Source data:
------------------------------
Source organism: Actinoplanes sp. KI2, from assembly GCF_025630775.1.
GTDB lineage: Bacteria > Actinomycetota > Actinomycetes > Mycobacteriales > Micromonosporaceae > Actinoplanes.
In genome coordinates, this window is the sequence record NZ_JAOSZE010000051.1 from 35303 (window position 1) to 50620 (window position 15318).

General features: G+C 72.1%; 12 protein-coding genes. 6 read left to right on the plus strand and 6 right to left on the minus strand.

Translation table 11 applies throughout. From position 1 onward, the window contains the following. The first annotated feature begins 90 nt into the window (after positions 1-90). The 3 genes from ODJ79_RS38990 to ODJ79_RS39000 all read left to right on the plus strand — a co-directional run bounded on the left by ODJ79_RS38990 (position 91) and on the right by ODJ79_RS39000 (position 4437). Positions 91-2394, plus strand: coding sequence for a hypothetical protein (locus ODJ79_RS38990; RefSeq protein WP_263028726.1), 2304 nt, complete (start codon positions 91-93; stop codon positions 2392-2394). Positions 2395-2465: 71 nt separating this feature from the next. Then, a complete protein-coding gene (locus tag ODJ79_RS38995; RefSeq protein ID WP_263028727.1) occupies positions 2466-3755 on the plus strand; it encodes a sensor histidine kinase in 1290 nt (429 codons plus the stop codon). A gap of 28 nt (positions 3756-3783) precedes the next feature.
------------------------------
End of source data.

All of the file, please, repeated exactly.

Source organism: Actinoplanes sp. KI2, from assembly GCF_025630775.1.
GTDB lineage: Bacteria > Actinomycetota > Actinomycetes > Mycobacteriales > Micromonosporaceae > Actinoplanes.
In genome coordinates, this window is the sequence record NZ_JAOSZE010000051.1 from 35303 (window position 1) to 50620 (window position 15318).

General features: G+C 72.1%; 12 protein-coding genes. 6 read left to right on the plus strand and 6 right to left on the minus strand.

Translation table 11 applies throughout. From position 1 onward, the window contains the following. The first annotated feature begins 90 nt into the window (after positions 1-90). The 3 genes from ODJ79_RS38990 to ODJ79_RS39000 all read left to right on the plus strand — a co-directional run bounded on the left by ODJ79_RS38990 (position 91) and on the right by ODJ79_RS39000 (position 4437). Positions 91-2394, plus strand: coding sequence for a hypothetical protein (locus ODJ79_RS38990; RefSeq protein WP_263028726.1), 2304 nt, complete (start codon positions 91-93; stop codon positions 2392-2394). Positions 2395-2465: 71 nt separating this feature from the next. Then, a complete protein-coding gene (locus tag ODJ79_RS38995; RefSeq protein ID WP_263028727.1) occupies positions 2466-3755 on the plus strand; it encodes a sensor histidine kinase in 1290 nt (429 codons plus the stop codon). A gap of 28 nt (positions 3756-3783) precedes the next feature.